“So Owen, do you have any idea what you’d like to do after you graduate high school?”
“I don’t know. Sleep.”
This was an actual conversation that occurred in our car on the way into the 7th grade awards convocation last night between my wife and my 13-year old son. We’re winding down another school year. My son is going into the 8th grade, while my 15-year old daughter is heading into Freshman high and my oldest is graduating high school and will be attending university in August. Now that response my son gave in regards to the age-old question “What do you want to do with your life?” might have seemed flippant to me any other time, but last night it didn’t. Last night when he said “sleep” I could totally relate to that. Lately, it’s as if I can’t get enough sleep. I may sleep 7 to 8 hours a night, but the days run so raggedly and in a constant state of flux that it’s as if I’m merely power napping between commercials before the internal engine begins to rev once again and I’m off whether I like it or not.
It’s not like I’m not used to being worn out. C’mon, I’ve been raising three kids for the past nearly two decades. I know ragged, ass-dragging tired. I know that feeling that when you’re so exhausted you nearly feel sick. But this is a different kind of tired. It’s a tired that blankets mortality. It’s staring your youthfulness in the eyes and saying “Goodbye” to a part of yourself that you didn’t realize was leaving till the bags were packed and the car was running out front. When your kids go from bugging you to play Barbies or Transformers to them to asking if you can take them to a job interview. That’s a kind of tired that’s unquantifiable.
I’ve always tried to live in the moment. Worry about the now. You really have to do that when your kids are little. It’s not about three months from now or two years from now. It’s pure survival. You’re on watch 24/7 when those mini versions of yourself are running around the house with the big bad world breathing hot, fiery breath on the front door wanting to get inside and taste blood. I’ve always focused on keeping them safe, happy, and healthy right in front of me. Unfortunately living like that seems to make time move much quicker. I’ve successfully kept my children safe and alive through those ragged years of childhood(my son broke his arm when he was 6, but that was on the neighbor’s watch.) The years of falls, illnesses, getting lost at the store, drinking toilet cleaner found under the sink and wandering off from the backyard have been successful; they’ve survived to their teens. So I suppose a congratulations is in order? But in the blink of an eye I feel I’ve gone from telling my kids to stop wiping their noses with their shirt to asking what they want to do after high school in the time frame of just a summer break. It’s weird. It’s also sad, overwhelming, and I can’t quite wrap my brain around it.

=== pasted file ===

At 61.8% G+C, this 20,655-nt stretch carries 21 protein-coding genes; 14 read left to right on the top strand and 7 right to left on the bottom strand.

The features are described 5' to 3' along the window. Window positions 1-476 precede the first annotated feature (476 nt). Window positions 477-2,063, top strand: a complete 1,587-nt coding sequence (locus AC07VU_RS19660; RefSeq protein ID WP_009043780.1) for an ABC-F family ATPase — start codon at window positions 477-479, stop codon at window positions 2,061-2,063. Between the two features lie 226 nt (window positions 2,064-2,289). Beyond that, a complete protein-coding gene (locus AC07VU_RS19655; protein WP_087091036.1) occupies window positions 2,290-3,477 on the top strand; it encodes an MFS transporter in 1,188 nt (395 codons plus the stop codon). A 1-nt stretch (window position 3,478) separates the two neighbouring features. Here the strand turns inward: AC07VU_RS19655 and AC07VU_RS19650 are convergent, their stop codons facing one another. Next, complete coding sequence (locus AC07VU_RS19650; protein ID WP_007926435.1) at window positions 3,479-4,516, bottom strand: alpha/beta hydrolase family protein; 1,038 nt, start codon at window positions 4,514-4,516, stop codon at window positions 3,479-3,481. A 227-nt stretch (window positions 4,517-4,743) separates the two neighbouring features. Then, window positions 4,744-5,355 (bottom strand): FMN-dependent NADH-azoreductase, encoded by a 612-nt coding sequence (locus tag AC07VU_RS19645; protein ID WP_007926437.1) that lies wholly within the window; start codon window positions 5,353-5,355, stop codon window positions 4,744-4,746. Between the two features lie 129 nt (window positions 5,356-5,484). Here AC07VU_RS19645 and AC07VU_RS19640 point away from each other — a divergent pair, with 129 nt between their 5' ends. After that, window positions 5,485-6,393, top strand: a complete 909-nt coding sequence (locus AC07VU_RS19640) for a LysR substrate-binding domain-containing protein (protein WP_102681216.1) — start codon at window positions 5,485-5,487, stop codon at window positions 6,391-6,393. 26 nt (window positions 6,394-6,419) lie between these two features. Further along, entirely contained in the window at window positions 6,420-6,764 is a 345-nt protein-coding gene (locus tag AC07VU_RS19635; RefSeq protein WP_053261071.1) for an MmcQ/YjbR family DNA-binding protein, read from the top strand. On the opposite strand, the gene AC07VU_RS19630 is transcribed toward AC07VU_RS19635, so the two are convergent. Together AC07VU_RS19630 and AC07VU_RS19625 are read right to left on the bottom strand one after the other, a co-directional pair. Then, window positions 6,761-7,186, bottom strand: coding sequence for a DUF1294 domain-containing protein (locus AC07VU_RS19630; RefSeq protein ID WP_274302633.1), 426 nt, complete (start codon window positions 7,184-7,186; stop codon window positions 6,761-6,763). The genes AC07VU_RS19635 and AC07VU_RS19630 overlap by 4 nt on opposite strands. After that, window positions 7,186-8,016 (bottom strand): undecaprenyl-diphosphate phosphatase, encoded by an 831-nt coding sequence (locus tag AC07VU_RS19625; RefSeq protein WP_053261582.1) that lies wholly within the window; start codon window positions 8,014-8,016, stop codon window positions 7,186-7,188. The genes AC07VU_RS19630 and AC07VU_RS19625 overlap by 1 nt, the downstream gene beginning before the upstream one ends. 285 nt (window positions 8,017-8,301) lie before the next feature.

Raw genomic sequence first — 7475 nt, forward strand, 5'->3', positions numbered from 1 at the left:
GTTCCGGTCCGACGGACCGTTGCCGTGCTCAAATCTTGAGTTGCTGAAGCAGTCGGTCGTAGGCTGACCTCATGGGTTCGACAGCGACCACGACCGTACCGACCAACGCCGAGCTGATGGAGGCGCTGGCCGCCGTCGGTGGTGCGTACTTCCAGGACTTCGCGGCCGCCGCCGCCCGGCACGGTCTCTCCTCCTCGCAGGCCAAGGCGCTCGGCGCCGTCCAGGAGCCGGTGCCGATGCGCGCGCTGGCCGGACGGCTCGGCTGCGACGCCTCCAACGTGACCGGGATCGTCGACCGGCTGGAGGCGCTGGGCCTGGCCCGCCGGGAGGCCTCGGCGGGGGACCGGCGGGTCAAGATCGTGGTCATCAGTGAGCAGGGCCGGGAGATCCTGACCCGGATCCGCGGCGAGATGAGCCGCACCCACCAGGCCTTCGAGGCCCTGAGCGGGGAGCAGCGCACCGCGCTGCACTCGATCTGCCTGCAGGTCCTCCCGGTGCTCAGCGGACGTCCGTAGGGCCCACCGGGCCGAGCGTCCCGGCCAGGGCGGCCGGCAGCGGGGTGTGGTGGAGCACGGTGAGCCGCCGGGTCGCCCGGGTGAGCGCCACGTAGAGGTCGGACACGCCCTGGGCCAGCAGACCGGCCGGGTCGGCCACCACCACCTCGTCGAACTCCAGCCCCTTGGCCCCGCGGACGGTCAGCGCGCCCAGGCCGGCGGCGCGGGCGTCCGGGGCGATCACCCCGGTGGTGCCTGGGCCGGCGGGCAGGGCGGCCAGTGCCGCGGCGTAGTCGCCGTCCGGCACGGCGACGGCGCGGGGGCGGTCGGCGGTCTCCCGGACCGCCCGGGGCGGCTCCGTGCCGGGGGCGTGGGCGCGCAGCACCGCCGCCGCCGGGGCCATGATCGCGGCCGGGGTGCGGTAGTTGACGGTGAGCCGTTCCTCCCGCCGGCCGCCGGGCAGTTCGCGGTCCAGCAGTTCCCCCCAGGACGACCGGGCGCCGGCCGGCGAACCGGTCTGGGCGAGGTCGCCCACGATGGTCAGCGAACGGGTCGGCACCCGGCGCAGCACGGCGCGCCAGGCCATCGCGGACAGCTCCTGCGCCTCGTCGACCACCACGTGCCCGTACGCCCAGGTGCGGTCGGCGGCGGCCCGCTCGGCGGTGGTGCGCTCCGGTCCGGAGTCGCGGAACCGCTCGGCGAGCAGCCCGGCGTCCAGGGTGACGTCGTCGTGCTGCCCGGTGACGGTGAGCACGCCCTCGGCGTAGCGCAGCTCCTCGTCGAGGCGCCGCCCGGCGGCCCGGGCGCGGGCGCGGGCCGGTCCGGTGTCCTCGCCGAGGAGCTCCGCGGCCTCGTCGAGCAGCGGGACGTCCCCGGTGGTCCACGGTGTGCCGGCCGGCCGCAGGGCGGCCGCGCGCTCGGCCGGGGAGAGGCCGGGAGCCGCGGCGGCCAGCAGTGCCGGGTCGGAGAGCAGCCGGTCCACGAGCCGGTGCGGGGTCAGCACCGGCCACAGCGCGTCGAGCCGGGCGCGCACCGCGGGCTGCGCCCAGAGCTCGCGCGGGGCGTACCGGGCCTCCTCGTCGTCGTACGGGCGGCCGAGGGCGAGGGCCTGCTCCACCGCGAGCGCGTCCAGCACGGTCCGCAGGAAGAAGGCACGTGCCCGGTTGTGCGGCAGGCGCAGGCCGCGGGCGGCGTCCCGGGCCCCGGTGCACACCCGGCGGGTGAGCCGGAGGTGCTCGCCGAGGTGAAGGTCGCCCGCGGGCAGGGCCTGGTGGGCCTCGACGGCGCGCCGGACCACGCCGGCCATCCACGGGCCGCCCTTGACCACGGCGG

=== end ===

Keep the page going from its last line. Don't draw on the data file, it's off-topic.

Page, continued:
It makes me want to just crawl into bed and sleep for a month.
I suppose it’s looking back and seeing that this nearly 20 year phase of my life is coming to a close that’s laid such a heavy metaphorical blanket on me. In 5 years my youngest will be graduating high school. Sure, I’m a parent until the big sleep comes. I’ll be someone’s dad until I no longer exist, but that stage of parenting where you’re directly responsible for that person’s well being is winding down. Before I know it, my son will be coming by for advice on bank loans, home maintenance, and help with his own kids. And I’ll be able to put my arm around him, look him proudly in the eyes, and say “Ask your mother.”
I guess I should be excited more than feeling the weight of change. I’m getting to that point in life where I’m not quite “old”, but just well worn in. Like a leather jacket, or a comfy pair of boxers. The point in life where at the drop of a hat the wife and I can decide to just take off for a week. Maybe we can buy an RV and hit the road. Go see the Grand Canyon, the Hoover Dam, or watch a fireworks display off the coast of Maine. Head to Colorado, find a good place to park the Winnebago, and watch the sunrise in the Rockies with some edibles and a good cup of dark roast. Buying groceries for just two as opposed to five will be a trip. And only worrying about two tickets at the theater will be something as well. A trip to Europe is not out of the realm of possibility when the kids are grown and out of the house.
Man, I’m feeling better already. Next phase of life, here I come. Road trips, transatlantic flights, Rocky Mountain highs, ice cold Ensure and AARP discounts. Count me in. Maybe this getting old thing isn’t as bad as I thought. I mean, if you’re not getting older you’re dead. Or a vampire. Either way, you’re doomed to darkness and a coffin.
I’ve always said that I was never comfortable as a young man. I never felt like I was meant to be a strapping young lad, out painting the town red and doing things that younger adults do. I was always too awkward and sarcastic for my own good. Becoming a dad gave me a reason to be awkward and sarcastic. To lock myself into a self-made castle and stay in. That may sound a bit sad and depressing, but for me it was more like cocooning for a big change. My kids helped me realize that walling myself in isn’t the healthiest thing, but it was what I needed to be able to appreciated the next big phase of my life. That next phase? As a graying, middle-aged guy ready to hit the road with his woman(and dog) and maybe live it up a bit. See things, do things, maybe even shave my head and wear a Hawaiian shirt unironically. I think I’m ready to grab the world by the lapels and slap it around a bit.
But first, maybe a nap.